U.S.-Russia business ties: 5 things you need to know

Here's what you should know about U.S.-Russia business ties
Here's what you should know about U.S.-Russia business ties

There's a huge amount at stake when President Trump meets his Russian counterpart, Vladimir Putin, on Friday.

Surprisingly, though, trade ties between the world's biggest economy and the largest country on the planet are largely inconsequential.

Even before the U.S. slapped sanctions on Russia for its involvement in the conflict in Ukraine, the two sides did relatively little business.

Still, some big American companies have a significant presence in Russia. Here are 5 things you should know about the state of the commercial relationship.

1. Trade is tiny

The flow of goods and services between the U.S. and Russia was worth just under $31 billion in 2015.

To put that in context, the U.S.-China trade relationship was worth more than 20 times that figure in the same year.

Just 0.5% of American exports go to Russia, making it a smaller market than Bermuda or Peru.

On the flip side, Russian goods and services make up just 0.7% of total U.S. imports.

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2. Investments are miniscule

Russians have invested nearly $4.6 billion in U.S.-based businesses, according to data from the U.S. Bureau of Economic Analysis. That may sound like a lot, but it's only 0.1% of total foreign direct investment in the U.S.

Related: Russia gets investment from China while sanctions keep U.S. off limits

By comparison, Italian business interests in the United States are three times larger, and Swedish business interests are 10 times larger.

On the flip side, U.S. businesses have invested $9.2 billion in Russian companies.

3. Some big U.S. brands are in Russia

Several big American companies have operations in Russia, including McDonald's (MCD), Ford (F) and ExxonMobil (XOM).

McDonald's has opened hundreds of restaurants in Russia since 1990. It has dubbed the country a "high growth market" for the past two years.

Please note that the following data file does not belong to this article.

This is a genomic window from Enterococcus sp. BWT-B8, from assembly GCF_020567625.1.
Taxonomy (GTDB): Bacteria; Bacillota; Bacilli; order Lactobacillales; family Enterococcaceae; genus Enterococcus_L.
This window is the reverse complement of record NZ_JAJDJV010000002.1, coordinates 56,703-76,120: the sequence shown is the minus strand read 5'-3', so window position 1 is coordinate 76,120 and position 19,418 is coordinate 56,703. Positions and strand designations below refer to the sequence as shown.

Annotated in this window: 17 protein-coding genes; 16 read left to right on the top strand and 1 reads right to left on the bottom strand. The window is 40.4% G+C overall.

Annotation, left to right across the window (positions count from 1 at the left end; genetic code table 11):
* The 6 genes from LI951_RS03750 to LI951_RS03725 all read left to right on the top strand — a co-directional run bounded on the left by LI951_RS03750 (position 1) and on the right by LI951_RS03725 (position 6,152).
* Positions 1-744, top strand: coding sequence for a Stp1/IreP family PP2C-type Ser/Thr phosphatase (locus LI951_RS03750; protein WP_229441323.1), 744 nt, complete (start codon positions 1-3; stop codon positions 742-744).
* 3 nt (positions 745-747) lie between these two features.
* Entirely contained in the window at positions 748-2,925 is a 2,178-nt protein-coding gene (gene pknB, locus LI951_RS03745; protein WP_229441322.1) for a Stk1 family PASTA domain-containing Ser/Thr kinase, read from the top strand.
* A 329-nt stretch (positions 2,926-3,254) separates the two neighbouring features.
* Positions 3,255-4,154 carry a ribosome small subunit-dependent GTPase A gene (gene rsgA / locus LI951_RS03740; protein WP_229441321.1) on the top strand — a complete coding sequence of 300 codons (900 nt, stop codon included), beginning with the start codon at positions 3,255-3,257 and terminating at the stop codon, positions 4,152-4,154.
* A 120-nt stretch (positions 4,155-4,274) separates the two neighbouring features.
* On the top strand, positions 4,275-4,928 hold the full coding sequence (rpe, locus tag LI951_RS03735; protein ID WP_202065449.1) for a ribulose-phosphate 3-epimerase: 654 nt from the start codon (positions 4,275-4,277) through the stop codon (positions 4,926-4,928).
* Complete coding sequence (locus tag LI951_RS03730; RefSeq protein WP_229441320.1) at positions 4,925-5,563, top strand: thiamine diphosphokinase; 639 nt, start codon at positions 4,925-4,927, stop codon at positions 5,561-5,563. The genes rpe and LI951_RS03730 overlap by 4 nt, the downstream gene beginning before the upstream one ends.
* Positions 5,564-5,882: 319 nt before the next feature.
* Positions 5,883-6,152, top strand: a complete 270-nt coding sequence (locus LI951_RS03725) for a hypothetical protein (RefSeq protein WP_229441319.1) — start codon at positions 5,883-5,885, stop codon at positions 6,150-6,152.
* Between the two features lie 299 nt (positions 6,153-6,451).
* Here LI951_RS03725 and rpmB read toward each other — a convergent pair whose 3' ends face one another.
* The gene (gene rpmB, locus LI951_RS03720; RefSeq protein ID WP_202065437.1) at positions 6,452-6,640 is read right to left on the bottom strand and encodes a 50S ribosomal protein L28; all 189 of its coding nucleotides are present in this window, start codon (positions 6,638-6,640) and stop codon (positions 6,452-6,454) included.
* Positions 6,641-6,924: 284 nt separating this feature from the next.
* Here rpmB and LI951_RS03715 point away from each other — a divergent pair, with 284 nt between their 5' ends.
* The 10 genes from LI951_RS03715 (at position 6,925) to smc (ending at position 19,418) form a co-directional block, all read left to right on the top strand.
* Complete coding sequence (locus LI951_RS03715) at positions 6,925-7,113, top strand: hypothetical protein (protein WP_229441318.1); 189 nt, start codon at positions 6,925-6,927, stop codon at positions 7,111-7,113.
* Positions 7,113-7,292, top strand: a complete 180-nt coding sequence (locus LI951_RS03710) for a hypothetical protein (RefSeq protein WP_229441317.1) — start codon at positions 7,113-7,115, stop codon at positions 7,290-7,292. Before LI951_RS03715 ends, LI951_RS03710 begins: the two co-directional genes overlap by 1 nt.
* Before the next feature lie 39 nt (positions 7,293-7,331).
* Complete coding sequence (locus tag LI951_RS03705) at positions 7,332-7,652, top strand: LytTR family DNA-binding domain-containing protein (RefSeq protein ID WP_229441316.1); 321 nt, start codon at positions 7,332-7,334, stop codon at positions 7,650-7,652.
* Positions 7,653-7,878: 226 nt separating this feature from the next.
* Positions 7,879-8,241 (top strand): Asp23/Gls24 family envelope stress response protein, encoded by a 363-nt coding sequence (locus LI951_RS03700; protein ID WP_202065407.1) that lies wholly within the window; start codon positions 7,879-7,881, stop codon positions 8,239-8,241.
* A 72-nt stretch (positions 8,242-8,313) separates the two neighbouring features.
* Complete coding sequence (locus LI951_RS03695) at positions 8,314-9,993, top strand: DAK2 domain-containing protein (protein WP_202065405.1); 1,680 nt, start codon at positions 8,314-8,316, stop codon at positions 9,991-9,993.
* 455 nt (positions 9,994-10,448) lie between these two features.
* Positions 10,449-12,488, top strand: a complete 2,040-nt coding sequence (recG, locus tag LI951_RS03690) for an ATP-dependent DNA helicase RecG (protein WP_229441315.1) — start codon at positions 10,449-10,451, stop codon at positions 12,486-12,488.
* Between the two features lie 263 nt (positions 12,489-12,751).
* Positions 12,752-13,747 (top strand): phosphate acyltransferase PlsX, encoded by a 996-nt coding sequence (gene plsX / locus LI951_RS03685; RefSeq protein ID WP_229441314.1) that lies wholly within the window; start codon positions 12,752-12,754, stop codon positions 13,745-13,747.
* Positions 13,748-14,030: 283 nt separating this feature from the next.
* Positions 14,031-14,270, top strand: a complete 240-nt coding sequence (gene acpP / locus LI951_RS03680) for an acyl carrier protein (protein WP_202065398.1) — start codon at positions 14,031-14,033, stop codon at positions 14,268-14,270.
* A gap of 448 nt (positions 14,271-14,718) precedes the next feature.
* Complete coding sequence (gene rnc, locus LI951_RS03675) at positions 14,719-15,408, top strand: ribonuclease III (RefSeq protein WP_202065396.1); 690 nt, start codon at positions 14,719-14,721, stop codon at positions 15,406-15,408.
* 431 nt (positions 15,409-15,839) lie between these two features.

Ford operates four manufacturing facilities in Russia through a joint venture with a local business. But only 0.6% of the company's global car sales last year came from Russia.

Exxon has been in Russia for more than 20 years, and pumps about 10% of its oil from the country. It operates a large project in eastern Russia and is part of a consortium expanding a crude oil pipeline from Kazakhstan to Russia's Black Sea coast.

But Exxon wants to do more: It asked the U.S. Treasury Department for permission to bypass Russian sanctions to resume a joint venture with Russian state oil giant Rosneft. That request was turned down in April.

Rosneft is currently on the U.S. sanctions list.

4. Russia owns a chunk of U.S. debt

Russia has accumulated $105 billion in U.S. government bonds, up 18% in four months, according to the latest U.S. Treasury Department figures.

Like many other nations, Russia buys foreign government bonds, and U.S. Treasuries in particular, to bolster its reserves of foreign currency -- cash that can be used as a rainy day fund.

Russia has been rebuilding its reserves since early 2015, when they sank just below $67 billion. They had been as high as $171 billion back in 2012.

Moscow's holdings of Treasuries have been growing, but they're dwarfed by Japan and China's holdings, which are more than 10 times bigger.

U.S. foreign reserves are mainly invested in German, French, Dutch and Japanese government securities, according to a report from the U.S. Federal Reserve. Russia was not mentioned.

5. Russia will host the 2018 World Cup

The 2018 FIFA World Cup in Russia has 14 sponsors.

Only three are American companies: Coca-Cola (KO), Visa (V) and McDonald's (MCD).

Budweiser is also sponsoring the event. The American beer brand is owned by Anheuser-Busch InBev, based in Belgium.

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